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White-Collar Crime - Healthcare Fraud

medicare services claims pharmacy

According to the FBI, for many of its fifty-six field offices across the nation healthcare fraud is the number one white-collar crime. During the 1990s and into the twenty-first century the number of healthcare cases under investigation increased rapidly. Defrauding Medicare (the national healthcare insurance plan for U.S. seniors) out of millions of dollars became the primary healthcare fraud problem. Medicare health fraud has unnecessarily increased federal spending. For example, privately-owned home healthcare agencies, hospitals, nursing homes, physicians, and related healthcare professions have been found to bill Medicare for services never performed or to exaggerate expenses for more Medicare funds.

In the late 1990s the largest certified home healthcare agency in Miami, Florida, billed Medicare for services that were not provided, for unnecessary services, and for services to people In 1997 U.S. attorney Jackie Williams, left, and FBI special agent David Tubbs announced a sixty-three-count indictment in a Medicare fraud scheme involving five hospitals in Missouri and Kansas. (AP/Wide World Photos) not eligible for Medicare, including those who had already died. Medicare paid out $120 million for these services. After five years of investigation, twenty individuals associated with the home care agency were convicted for defrauding Medicare. The federal government estimates that over $100 billion annually in federal healthcare expenditures are for fraudulent claims. Private healthcare insurers are also victims of fraud.

In March 2004 two Orange County, California, residents were convicted of defrauding both Medicare and private health insurance companies. A Garden Grove pharmacy owner gathered patient and doctor identifications from legally filled prescriptions and used the information to submit false claims to insurance companies. He submitted claims of over $5 million. Once insurance companies caught up with him, he transferred his pharmacy to a colleague who opened another pharmacy and proceeded to charge $1 million more in false claims before being caught. Some claims involved up to twenty or more prescriptions for a single patient. Others were fake prescriptions for elderly patients written by pediatricians (children's doctors). Still other prescriptions carried the forged signature of a doctor who saw only prison inmates.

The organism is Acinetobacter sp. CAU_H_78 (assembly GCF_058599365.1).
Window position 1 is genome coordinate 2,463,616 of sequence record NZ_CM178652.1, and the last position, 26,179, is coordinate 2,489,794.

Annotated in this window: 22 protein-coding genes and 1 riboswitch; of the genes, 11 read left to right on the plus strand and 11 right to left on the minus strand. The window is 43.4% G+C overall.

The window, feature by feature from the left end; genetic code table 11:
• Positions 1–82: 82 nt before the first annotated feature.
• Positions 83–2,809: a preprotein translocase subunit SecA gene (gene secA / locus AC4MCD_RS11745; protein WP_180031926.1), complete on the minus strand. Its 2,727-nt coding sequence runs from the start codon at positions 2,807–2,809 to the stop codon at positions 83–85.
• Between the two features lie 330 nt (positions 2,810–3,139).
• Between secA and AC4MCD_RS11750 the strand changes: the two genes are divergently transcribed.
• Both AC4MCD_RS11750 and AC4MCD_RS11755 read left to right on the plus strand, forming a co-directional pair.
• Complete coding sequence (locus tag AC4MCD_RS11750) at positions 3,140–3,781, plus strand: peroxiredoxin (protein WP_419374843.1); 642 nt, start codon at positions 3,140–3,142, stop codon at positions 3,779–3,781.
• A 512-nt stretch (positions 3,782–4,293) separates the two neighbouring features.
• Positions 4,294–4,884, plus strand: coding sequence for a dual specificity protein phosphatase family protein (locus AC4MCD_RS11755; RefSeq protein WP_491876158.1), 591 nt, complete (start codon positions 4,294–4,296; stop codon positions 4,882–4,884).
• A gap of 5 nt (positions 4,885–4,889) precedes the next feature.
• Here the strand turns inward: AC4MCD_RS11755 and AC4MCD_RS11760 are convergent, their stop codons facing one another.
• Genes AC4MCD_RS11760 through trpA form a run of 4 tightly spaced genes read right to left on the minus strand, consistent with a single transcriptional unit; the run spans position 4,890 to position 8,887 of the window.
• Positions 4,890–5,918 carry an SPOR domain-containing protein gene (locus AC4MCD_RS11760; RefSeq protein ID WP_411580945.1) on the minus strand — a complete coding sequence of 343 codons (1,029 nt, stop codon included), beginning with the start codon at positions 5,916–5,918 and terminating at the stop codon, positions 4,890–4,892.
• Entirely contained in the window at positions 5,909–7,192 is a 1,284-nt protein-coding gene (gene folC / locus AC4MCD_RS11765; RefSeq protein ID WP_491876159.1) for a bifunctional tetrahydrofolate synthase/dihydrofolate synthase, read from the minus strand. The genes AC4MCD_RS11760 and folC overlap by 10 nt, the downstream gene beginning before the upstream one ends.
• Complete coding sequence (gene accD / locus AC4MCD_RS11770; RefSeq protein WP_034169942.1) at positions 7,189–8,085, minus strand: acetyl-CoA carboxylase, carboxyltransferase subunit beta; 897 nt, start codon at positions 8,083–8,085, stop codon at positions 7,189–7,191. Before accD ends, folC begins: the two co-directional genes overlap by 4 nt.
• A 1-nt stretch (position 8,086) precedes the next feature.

In another pharmacy related incident, millionaire pharmacist Robert R. Courtney of Kansas City, Missouri, pleaded guilty to diluting cancer fighting drugs then delivering the premixed drugs to doctors' offices for patients. Investigators found premixed chemotherapy drugs at Courtney's Research Medical Tower Pharmacy that were diluted to between 13 and 53 percent of the correct strength. A drug representative from Eli Lilly Company discovered the scam after noticing Courtney had billed physicians for much more of the drug Gemzar than Courtney had ever ordered from Lilly. Doctors use Gemzar to treat pancreatic and lung cancer.


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over 7 years ago

Insurance company said they sent check to Medicare to pay Medicare back for my visits to doctors for injuries received when I was hit by their client..
Medicare said they received no check.
(The plot thickens) so insurance company produces copy of check sent to Medicare which they say Medicare deposited into a bank in Waco, Texas.
So who is lying? Insurance company or Medicare?
Check amount doesn't match what Medicare paid to doctors on my behalf.
Also insurance used wrong claim number on check they supposedly sent to medicare.
There is no way Medicare could access my medicare without my claim number.
So why would anyone at Medicare deposit a check in a bank in Waco when the claim number is not MY claim number?
I am being defrauded and so is Medicare.
I have documentation that proves there is fraud and I am the victim if Medicare is lying. If the insurance company is lying then both me and Medicare are being defrauded.
Somewhere someone cashed a check that belongs to me and I want it back.
So what do I do now? I continue to follow the money knowing that crooks always try to cover their own tracks.